Black History Month Reflections from Fr. Brown: A Lucille Clifton poem

By Rev. Timothy Brown, S.J.
Painting by Andrew Wyeth that shows an African-American man leaning on a fencepost while holding a shovel and gazing into the distance

“Post and Rail” by Andrew Wyeth

Lucille Clifton, three-time poet laureate of Maryland, reflected on her visit to Walnut Grove Plantation in South Carolina in 1989. She was the only person of color on the tour. She was surprised that on the tour no one ever once mentioned slaves.

She writes: “Well, Walnut Grove Plantation has the family burying ground, and on the sides of the roped-off path leading to that burying ground there are crosses and rocks and other things sitting on edge that to me clearly make the graves of slaves. So I asked, ‘Why don’t you mention slaves?’ The first answer was, ‘Maybe the guide didn’t want to embarrass you.’

‘Well,’ I said, ‘I’m not a slave. I don’t know why he would think I’d be embarrassed.’

Then I asked again, and the answer was, ‘Maybe they didn’t have any.’ Well, they had 2,000 acres in South Carolina in the early part of the 19th Century. Be serious!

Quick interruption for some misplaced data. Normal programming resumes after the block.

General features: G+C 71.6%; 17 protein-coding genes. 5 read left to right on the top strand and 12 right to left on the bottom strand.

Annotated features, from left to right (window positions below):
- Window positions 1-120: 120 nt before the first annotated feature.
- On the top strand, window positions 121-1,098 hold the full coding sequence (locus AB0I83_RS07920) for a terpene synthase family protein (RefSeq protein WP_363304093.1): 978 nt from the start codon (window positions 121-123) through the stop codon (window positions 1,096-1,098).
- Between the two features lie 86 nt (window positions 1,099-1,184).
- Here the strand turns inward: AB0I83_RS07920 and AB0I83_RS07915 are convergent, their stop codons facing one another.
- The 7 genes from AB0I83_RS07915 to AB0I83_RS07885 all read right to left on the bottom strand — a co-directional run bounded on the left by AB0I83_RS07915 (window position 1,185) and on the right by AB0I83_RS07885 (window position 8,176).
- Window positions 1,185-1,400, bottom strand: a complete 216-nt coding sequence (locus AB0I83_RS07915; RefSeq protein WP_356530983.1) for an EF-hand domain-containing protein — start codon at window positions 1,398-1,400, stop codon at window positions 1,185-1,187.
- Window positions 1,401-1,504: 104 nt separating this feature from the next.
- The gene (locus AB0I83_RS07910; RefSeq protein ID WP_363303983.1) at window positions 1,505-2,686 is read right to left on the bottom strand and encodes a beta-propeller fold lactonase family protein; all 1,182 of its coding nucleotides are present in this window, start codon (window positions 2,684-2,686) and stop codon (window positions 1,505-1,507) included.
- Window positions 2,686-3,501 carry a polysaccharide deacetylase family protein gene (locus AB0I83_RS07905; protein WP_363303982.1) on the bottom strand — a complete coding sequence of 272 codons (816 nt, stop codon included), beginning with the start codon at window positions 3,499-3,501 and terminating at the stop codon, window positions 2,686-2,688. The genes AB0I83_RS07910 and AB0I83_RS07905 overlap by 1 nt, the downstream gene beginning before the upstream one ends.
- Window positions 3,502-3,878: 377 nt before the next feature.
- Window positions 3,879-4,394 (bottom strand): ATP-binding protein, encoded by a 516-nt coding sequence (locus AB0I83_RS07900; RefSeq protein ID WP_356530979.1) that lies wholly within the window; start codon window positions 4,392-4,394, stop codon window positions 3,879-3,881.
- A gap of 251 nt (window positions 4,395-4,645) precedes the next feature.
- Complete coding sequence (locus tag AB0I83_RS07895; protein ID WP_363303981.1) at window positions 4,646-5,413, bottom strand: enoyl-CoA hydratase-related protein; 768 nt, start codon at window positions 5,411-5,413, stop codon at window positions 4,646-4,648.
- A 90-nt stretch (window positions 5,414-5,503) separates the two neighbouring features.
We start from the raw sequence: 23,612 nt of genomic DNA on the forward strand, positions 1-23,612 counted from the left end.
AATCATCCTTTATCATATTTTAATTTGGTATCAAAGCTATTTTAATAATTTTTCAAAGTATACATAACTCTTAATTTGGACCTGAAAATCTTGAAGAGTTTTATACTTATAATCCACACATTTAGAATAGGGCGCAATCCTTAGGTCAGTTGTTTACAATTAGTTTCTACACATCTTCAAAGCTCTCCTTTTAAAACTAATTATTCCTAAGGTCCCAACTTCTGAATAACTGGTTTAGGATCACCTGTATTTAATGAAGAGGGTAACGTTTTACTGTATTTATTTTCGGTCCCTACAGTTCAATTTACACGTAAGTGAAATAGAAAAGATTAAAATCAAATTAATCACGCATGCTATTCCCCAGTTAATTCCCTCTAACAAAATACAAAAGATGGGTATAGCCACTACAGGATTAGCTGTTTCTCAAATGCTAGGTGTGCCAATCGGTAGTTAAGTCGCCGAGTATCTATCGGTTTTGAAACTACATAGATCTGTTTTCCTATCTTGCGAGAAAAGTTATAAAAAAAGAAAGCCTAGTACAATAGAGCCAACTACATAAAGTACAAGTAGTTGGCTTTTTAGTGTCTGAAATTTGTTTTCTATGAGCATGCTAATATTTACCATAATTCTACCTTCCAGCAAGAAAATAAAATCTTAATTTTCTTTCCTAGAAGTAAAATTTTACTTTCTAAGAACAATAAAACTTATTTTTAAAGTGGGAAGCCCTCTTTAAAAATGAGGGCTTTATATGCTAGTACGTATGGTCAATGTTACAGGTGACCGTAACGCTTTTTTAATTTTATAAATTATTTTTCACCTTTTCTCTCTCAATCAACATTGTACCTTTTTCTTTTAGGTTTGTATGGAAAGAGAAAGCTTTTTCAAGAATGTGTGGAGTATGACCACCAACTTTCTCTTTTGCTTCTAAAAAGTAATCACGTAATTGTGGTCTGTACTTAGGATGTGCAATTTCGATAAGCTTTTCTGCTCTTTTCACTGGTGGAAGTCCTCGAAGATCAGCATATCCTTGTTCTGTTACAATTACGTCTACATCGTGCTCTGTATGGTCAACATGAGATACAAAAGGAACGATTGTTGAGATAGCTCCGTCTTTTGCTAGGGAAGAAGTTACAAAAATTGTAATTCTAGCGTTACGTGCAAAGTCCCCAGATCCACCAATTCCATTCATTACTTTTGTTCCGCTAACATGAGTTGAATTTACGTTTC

When I suggested that the guide check the inventory—because slaves were considered property and were often inventories—they discovered that the plantation had an inventory of 10 slaves, but they might have had more because women weren’t counted. Now, well, I had to find out about that! I mean, some things say, hey, like, ‘No!’ Then when I learned that the women were not considered valuable enough to inventory, I definitely wanted to write about that.”


At the Cemetery

Walnut Grove Plantation, South Carolina, 1989

among the rocks

at walnut grove

your silence drumming

in my bones,

tell me your names.

nobody mentioned slaves

and yet the curious tools

shine with your fingerprints.

nobody mentioned slaves

but somebody did this work

who had no guide, no stone,

who moulders under rock.

tell me your names,

tell me your bashful names

and i will testify.

the inventory lists ten slaves

but only men were recognized.

among the rocks

at walnut grove

some of these honored dead

were dark

some of these dark

were slaves

some of these slaves

were women

some of them did

this honored work.

tell me your names

foremothers, brothers,

tell me your dishonored names.

here lies

here lies

here lies

here lies


— Lucille Clifton

Rev. Timothy Brown, S.J., assistant to the president for mission integration, is offering a series of reflections during Black History Month. Read the first post here.

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